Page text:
The question as originally posed was to compute the integral of the trivariate function
\begin{equation}
4 \mu ^{3 \beta +1} \rho_{11}^{3 \beta +1} \left(-\rho_{11}-\rho_{22}+1\right){}^{3 \beta +1}
\rho_{22}^{3 \beta +1} \left(\mu ^2 \rho_{22}+\rho_{11}\right){}^{-3 \beta -2}.
\end{equation}
Matt F. immediately suggested “streamlining” it to the form (transforming $\beta$ into $\frac{b-1}{3}$)
\begin{equation}
\int_{p=0}^1 \int_{q=0}^{1-p} (\mu p q (1-p-q))^b (\mu^2 q +p)^{-b-1} dq dp,
\end{equation}
which has been employed here since.

Subsequent computations, then, revealed that the two-fold integrals for $b=1,2,\ldots$ took the form
\begin{equation}
v(b,\mu) + w(b,\mu) \log(\mu).
\end{equation}
In a comment to the question, Rubey was able to express the coefficient $w(b,\mu)$ of the $\log{\mu}$ term as
\begin{equation}
\frac{b \left(\mu ^2-1\right)^{-2 b-1} \sum _{k=0}^b \mu ^{2 k} \binom{b}{k}^2}{4 \left(4
b^2-1\right) \binom{2 (b-1)}{b-1}}
\end{equation}
(note, in particular, the summation of a squared binomial).
This required an additional factor of $4 \mu^b$, as well as a notational correction of $m$ to $\mu$ (as Rubey agreed in a subsequent comment).

Mathematica, interestingly, converted the Rubey expression (performing the indicated summation) to the hypergeometric-based formula,
\begin{equation}
w(b,\mu)=\frac{\sqrt{\pi } 4^{-b} \mu^b \left(\mu^2-1\right)^{-2 b-1} \Gamma (b+1) \,
_2F_1\left(-b,-b;1;\mu^2\right)}{\Gamma \left(b+\frac{3}{2}\right)}.
\end{equation}

In his later answer to the question, Rubey showed that $w(b,\mu)$ and $v(b,\mu)$ were both given by the same second order recurrence, but with different initial conditions. Making use of these results we have found that
\begin{equation}
v(b,\mu)= -\frac{\sqrt{\pi } 4^{-b} b! \mu ^b \left(\mu ^2-1\right)^{-2 b} \sum _{k=1}^b \mu ^{2
k-2} \sum _{i=0}^{k-1} \binom{b}{i}^2 (\psi ^{(0)}(b-i+1)-\psi ^{(0)}(i+1))}{\Gamma
\left(b+\frac{3}{2}\right)},
\end{equation}
where $\psi$ denotes the polygamma function. (The process of deriving this formula, in part, was the subject of my posting https://math.stackexchange.com/questions/3115582/do-these-polynomials-with-harmonic-number-related-coefficients-lie-in-some-parti .)

The $v(b,\mu)$ and $w(b,\mu)$ formulas have been explicitly found to yield the two-fold integration results for $b=1,2,\ldots,11$.

Most interestingly now, we observe that unlike $w(b,\mu)$, this formula for $v(b,\mu)$ does not appear readily to have an equivalent hypergeometric expression (despite what seem like simpler initial conditions for $v(b,\mu)$ in the second order recurrences). Both formulas involve the summation of a squared binomial, but the summand now has an added polygamma-based factor.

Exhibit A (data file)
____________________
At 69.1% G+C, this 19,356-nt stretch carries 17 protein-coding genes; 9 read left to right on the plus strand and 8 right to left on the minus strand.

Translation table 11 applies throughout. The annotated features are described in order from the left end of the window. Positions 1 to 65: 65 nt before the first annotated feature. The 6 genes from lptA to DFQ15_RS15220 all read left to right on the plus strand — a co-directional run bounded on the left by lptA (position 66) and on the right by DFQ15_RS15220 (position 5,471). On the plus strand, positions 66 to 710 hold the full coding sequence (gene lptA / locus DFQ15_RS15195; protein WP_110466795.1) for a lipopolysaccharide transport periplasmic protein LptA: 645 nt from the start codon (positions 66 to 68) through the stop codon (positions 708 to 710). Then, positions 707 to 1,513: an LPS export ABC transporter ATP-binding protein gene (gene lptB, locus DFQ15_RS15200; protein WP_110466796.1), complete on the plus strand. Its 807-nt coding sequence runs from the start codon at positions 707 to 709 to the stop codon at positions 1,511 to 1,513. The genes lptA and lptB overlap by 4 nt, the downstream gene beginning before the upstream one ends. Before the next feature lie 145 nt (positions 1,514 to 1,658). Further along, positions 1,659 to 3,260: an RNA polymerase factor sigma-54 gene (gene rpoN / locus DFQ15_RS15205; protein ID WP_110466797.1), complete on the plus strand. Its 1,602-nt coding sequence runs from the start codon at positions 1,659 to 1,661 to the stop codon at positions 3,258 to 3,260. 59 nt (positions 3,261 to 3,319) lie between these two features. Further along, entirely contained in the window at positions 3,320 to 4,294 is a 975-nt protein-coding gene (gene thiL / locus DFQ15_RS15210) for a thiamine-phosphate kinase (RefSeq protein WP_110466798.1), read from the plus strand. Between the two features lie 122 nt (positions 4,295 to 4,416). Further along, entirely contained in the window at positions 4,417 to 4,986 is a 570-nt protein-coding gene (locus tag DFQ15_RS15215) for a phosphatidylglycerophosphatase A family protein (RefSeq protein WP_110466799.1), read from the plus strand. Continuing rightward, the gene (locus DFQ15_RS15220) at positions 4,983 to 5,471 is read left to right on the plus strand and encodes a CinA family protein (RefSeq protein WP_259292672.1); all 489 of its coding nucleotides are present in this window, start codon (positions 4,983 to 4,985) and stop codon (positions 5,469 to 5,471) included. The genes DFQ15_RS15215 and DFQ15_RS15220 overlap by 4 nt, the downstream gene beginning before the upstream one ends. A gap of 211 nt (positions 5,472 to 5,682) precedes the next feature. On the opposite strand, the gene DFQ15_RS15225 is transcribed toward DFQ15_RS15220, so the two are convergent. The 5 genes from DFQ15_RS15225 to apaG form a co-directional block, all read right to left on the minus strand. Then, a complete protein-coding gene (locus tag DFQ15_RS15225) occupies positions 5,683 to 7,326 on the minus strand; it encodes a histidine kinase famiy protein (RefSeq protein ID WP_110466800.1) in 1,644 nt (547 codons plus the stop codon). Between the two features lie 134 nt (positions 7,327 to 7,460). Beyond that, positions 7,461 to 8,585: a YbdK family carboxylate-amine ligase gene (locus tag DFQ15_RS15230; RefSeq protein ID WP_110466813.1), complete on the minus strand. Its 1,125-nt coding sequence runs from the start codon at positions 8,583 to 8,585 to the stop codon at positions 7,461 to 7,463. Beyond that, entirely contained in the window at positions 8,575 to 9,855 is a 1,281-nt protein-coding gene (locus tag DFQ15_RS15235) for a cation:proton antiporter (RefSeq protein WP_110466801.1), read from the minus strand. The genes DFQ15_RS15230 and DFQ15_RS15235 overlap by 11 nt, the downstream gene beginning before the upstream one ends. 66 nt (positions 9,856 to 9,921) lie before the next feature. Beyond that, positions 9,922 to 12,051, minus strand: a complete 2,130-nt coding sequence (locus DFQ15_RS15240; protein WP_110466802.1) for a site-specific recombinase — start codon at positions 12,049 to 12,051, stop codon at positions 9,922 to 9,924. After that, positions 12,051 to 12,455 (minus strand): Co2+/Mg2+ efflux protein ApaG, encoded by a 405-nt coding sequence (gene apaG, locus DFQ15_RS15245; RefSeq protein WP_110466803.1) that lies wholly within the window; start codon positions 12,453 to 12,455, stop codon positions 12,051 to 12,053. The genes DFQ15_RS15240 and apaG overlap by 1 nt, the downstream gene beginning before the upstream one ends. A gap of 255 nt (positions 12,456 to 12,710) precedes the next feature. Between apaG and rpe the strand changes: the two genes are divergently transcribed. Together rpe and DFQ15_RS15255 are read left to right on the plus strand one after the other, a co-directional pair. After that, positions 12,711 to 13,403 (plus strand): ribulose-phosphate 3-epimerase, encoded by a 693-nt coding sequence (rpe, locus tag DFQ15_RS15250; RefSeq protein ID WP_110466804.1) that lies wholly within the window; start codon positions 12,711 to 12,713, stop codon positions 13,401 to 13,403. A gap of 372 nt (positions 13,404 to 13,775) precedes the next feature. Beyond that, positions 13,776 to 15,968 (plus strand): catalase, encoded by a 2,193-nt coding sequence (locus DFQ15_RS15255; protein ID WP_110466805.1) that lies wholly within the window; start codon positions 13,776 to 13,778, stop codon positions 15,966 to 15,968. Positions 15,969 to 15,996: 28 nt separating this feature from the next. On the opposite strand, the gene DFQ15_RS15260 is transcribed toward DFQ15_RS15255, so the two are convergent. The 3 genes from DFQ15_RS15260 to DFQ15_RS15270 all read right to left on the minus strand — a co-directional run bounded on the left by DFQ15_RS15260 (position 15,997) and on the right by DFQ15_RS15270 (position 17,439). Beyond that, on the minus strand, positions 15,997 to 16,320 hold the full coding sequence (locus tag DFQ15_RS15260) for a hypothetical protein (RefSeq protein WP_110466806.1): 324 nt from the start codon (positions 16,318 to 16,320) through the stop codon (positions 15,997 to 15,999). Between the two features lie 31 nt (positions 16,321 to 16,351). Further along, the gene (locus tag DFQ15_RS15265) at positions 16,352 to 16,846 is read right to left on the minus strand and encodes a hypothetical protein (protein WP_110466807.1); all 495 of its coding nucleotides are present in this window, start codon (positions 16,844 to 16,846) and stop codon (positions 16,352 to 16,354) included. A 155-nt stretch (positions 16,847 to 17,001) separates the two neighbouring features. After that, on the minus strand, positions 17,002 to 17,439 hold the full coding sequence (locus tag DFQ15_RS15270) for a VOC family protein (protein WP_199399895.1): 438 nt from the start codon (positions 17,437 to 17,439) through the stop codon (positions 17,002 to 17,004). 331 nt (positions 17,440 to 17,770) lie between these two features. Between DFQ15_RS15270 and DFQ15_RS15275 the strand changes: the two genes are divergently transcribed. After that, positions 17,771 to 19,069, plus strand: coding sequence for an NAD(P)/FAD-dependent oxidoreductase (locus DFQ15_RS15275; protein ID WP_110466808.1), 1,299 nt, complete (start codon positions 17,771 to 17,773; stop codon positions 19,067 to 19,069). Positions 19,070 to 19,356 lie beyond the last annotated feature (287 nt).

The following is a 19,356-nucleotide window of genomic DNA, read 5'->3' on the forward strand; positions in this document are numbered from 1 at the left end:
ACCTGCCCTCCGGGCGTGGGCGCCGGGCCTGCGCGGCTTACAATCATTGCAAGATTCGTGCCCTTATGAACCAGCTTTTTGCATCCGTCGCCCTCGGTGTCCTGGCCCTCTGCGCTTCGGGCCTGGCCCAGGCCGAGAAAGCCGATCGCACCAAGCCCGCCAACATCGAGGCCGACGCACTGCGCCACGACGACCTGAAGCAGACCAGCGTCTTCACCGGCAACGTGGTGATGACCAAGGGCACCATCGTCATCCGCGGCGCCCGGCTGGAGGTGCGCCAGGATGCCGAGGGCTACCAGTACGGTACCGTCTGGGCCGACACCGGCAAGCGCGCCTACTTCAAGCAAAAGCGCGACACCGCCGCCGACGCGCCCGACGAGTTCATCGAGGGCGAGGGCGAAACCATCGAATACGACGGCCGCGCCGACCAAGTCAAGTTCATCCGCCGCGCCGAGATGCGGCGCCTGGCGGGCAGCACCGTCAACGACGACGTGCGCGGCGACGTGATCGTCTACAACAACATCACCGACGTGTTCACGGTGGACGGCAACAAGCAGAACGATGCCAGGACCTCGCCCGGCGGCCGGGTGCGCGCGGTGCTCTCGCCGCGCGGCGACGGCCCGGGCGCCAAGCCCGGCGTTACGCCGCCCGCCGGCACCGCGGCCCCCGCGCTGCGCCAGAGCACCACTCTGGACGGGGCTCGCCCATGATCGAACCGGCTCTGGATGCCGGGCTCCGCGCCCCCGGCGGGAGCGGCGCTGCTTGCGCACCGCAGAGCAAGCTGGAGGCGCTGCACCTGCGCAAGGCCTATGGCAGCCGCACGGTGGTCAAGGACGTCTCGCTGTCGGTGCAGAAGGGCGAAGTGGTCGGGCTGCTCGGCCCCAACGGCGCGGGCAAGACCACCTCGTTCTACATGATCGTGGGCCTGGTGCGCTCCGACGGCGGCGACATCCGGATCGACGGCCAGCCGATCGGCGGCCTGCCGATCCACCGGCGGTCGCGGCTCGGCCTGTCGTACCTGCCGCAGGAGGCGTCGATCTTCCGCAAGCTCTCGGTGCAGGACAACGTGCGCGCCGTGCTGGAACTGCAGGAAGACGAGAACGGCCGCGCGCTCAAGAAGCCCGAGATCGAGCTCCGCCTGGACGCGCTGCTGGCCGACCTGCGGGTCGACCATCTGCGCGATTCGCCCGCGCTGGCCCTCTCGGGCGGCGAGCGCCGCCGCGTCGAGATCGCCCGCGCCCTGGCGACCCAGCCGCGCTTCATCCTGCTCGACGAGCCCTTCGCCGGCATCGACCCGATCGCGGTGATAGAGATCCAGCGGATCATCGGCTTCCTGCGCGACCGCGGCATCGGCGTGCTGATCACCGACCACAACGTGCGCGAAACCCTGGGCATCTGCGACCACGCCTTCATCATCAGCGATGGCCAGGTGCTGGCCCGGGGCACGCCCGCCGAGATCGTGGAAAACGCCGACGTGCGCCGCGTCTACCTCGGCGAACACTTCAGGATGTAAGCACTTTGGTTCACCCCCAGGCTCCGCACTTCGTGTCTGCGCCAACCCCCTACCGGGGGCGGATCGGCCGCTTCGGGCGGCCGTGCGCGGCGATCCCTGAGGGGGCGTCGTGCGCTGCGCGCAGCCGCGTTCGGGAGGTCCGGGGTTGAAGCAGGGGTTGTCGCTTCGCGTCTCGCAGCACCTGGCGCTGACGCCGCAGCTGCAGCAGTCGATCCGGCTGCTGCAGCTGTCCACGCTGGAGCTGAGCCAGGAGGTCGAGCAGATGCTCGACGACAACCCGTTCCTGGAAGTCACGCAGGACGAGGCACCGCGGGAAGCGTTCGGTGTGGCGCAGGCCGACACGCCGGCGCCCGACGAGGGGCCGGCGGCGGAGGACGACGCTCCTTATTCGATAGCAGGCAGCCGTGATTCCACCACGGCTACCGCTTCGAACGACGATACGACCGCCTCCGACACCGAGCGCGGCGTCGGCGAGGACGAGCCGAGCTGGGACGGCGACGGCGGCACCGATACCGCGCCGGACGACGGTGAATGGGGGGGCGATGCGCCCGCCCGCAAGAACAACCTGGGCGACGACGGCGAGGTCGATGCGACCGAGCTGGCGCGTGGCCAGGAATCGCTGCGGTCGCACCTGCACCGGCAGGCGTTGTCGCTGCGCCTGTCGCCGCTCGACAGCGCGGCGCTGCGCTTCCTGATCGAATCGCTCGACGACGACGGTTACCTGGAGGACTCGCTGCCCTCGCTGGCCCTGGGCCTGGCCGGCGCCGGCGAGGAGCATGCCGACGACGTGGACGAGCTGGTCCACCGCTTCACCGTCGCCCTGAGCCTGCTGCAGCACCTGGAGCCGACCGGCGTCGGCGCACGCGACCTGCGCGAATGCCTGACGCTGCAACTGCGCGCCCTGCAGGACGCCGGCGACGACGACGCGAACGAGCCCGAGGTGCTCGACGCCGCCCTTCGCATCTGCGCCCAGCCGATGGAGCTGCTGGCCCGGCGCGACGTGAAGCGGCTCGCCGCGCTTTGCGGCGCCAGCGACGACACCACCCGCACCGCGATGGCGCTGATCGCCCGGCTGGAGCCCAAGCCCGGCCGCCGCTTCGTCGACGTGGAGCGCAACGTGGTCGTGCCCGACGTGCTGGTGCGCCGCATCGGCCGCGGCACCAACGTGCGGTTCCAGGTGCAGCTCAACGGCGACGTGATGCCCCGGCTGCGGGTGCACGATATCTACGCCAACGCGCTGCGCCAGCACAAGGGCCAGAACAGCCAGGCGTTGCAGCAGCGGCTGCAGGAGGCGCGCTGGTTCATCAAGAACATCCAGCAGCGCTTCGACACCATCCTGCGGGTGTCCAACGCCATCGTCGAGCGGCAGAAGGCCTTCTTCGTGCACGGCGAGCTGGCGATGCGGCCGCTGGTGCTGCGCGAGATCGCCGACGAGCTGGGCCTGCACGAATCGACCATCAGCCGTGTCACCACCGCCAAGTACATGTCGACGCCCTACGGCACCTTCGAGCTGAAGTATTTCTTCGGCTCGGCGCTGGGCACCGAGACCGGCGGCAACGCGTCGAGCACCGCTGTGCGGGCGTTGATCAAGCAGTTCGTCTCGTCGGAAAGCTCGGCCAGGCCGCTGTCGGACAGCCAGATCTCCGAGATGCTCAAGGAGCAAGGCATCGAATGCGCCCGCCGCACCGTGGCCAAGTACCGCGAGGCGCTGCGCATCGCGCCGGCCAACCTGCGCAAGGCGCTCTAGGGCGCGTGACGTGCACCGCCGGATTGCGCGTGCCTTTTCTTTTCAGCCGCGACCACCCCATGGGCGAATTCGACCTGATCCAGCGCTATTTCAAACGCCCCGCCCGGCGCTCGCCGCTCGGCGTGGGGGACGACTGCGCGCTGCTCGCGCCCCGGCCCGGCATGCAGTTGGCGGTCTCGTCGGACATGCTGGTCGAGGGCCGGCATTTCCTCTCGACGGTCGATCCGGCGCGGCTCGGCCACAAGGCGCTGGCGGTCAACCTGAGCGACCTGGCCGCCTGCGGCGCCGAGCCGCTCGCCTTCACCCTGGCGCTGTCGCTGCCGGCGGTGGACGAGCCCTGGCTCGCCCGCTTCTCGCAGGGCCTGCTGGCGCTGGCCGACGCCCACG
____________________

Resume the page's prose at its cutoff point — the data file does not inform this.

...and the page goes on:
This phenomenon (failure to convert the summation) would appear to be a complicating factor in the
underlying quantum-information-theoretic question we have been hoping to address.
This involves finding “separability” functions $f(b,\mu)$ which when multiplied by the normalization (by $\frac{\Gamma (b)^4}{\Gamma (2 b+2)}$) of $v(b,\mu) +w(b,\mu) \log{\mu}$, and integrated over $\mu \in [0,1]$ would yield certain target (separability probability) values, given by
\begin{equation}
1-\sqrt{\pi } 2^{-\frac{3 b}{2}-1} \Gamma \left(\frac{5 b}{12}+\frac{47}{24}\right)
\Gamma \left(\frac{b}{2}+1\right) \Gamma \left(\frac{5 b}{6}+\frac{7}{6}\right) \Gamma
\left(\frac{2 (b+2)}{3}\right) \, _6\tilde{F}_5\left(1,\frac{1}{6} (2
b+7),\frac{1}{12} (5 b+7),\frac{1}{12} (5 b+13),\frac{1}{24} (10
b+47),\frac{b+2}{2};\frac{b+11}{6},\frac{1}{24} (10 b+23),\frac{5
b}{12}+\frac{4}{3},\frac{1}{12} (5 b+22),\frac{2 (b+2)}{3};1\right)
\end{equation}
(where the regularized hypergeometric function is indicated). For $b=4, 7,10$, this formula gives $\frac{29}{64}$, $\frac{8}{33}$ and $\frac{26}{323}$, the two-rebit, two-qubit and two-"quaterbit" Hilbert-Schmidt separability probabilities, respectively. https://arxiv.org/abs/1701.01973 (Any advice pertaining to this matter would be appreciated.)

Assembling the two functions of interest in the question posed, we can assert that
\begin{equation}
v(b,\mu) + w(b,\mu) \log(\mu)=
\end{equation}
\begin{equation}
\frac{1}{\Gamma \left(b+\frac{3}{2}\right)} \sqrt{\pi } 4^{-b} \mu^b \left(\mu^2-1\right)^{-2 b-1} \Gamma (b+1) \left(\log (\mu) \sum _{k=0}^b \mu ^{2 k} \binom{b}{k}^2-\left(\mu^2-1\right) \sum _{k=1}^b \mu^{2 k-2} \sum
_{i=0}^{k-1} \binom{b}{i}^2 (\psi ^{(0)}(b-i+1)-\psi ^{(0)}(i+1))\right),
\end{equation}
where, as previously noted,
\begin{equation}
\sum _{k=0}^b \mu ^{2 k} \binom{b}{k}^2=\, _2F_1\left(-b,-b;1;\mu ^2\right).
\end{equation}
(Perhaps the "master equation" just given can be somewhat "streamlined" in appearance--for instance, having all summations start with index zero.)

This completes our earlier "partial/half" answer to the question, which lacked the new interesting (less tractable, perhaps) expression for $v(b,\mu)$. My apologies for this somewhat awkward process of answering the posed question. (I considered simply replacing/editing the original answer, but that already had several comments pertaining to it--which might be somewhat confusing for subsequent comments.)

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